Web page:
Landing the Big One
Monday, March 19, 2007
A lost Boy Scout prompts thoughts of survival equipment that those of us who occasionally venture off the beaten path should have with us at such times. Even if on an organized camping trip with a group.
Experience tells us that it's very easy to wander off, perhaps chasing a butterfly and end up losing one's way. Worse, you could fall down and get hurt, or suffer some other form of injury that will mean that you will have to be rescued, and that the rescuers will have to come to you.
I am not a mountain man, but I have some experience in the woods and my suggestions are those of a practical nature. Most of what I suggest is light weight and could be put into a small fanny pack. I should note that I firmly believe in the "buddy system" for scouts and others in the woods.
I also believe in letting people know where I am headed if take off a a walk and how long I expect to be gone. If I am not back when expected, I expect them to be able to follow my trail and find me.
That being said, people do wander off alone and without telling people where they are headed. If I were a Scoutmaster or troop leader, I would now make sure each scout prepared an emergency "pocket survival kit." Something they can, literally, stuff into a pocket or a fanny pack. My suggested content? Here:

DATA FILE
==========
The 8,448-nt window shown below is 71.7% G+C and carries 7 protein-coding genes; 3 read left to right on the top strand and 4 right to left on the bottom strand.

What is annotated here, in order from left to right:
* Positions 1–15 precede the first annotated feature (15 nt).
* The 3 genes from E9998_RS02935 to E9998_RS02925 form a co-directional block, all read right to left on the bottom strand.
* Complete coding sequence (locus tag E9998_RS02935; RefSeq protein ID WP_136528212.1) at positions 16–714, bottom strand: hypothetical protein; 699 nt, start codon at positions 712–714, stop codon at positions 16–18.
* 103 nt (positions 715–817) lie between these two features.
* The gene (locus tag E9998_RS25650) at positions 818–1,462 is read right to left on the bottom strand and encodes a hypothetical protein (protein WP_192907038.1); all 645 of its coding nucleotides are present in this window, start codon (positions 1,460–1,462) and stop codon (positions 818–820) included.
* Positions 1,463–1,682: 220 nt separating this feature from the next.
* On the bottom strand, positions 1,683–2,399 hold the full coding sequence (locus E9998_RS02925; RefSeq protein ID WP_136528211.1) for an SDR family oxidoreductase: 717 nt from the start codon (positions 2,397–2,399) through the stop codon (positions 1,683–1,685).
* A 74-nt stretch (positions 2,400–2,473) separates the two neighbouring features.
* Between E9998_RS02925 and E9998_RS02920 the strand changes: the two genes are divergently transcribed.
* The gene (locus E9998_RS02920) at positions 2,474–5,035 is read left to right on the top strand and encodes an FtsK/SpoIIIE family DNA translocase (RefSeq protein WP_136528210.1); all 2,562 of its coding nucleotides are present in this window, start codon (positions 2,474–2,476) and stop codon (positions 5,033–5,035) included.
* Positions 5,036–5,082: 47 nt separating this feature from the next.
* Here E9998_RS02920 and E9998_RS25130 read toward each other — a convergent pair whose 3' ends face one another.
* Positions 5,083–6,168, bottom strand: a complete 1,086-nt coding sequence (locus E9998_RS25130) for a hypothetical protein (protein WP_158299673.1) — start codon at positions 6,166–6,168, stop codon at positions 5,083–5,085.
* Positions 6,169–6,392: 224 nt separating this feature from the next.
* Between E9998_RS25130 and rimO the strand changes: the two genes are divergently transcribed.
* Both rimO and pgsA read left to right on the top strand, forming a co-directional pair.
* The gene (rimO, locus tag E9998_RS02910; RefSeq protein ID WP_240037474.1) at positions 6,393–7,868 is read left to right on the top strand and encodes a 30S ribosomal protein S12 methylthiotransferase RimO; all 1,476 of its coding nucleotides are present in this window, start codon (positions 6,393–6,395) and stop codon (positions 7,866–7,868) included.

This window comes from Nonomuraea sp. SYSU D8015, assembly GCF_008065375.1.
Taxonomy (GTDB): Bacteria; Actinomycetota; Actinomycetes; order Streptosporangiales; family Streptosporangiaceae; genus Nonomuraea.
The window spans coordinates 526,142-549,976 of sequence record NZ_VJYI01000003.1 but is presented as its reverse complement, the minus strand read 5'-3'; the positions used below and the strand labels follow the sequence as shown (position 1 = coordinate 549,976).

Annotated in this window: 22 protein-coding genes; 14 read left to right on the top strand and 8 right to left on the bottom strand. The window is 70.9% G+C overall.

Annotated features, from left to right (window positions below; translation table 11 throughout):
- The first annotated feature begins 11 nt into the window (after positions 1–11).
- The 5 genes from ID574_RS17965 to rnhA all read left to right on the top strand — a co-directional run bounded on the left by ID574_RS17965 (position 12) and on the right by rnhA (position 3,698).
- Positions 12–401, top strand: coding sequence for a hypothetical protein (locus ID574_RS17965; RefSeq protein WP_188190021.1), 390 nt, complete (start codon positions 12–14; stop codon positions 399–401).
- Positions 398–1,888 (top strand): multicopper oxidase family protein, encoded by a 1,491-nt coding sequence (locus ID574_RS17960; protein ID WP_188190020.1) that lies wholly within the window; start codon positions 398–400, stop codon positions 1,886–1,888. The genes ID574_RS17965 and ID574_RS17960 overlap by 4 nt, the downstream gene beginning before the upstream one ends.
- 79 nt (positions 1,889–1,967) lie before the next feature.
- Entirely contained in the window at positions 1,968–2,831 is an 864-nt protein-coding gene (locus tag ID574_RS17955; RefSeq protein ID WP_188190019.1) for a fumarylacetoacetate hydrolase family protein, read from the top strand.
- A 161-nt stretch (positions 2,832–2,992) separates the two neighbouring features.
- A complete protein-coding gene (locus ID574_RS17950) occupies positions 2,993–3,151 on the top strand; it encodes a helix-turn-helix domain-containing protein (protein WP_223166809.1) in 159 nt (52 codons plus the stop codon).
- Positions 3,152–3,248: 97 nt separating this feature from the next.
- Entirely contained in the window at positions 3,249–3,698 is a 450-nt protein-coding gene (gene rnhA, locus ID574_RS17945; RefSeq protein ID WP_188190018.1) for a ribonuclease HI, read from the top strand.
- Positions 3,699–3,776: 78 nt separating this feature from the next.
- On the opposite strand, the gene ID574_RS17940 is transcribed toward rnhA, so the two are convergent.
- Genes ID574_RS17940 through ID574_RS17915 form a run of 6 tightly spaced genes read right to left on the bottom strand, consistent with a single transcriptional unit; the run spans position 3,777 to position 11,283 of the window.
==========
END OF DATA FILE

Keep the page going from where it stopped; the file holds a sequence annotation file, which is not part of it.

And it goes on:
1. A loud whistle;
2. Space blanket, with training in proper use;
3. Pocket knife;
4. Plastic garbage bag (can be used as a jacket) or poncho;
5. Small LED flasher;
6. Orange vest
7. A small signal mirror.
You know, water and food are good, but the main concern I have is to be able to signal my location. The whistle, mirror and LED flasher serve that purpose. Using the space blanket, poncho should allow a person to fend off hypothermia for a couple of days.
Oh, and lots of training. Tools without knowledge of their use are useless.
By the way, REI has a nice little kit in a bottle for your car or backpack here.
UPDATE: Good news: Missing Scout is found.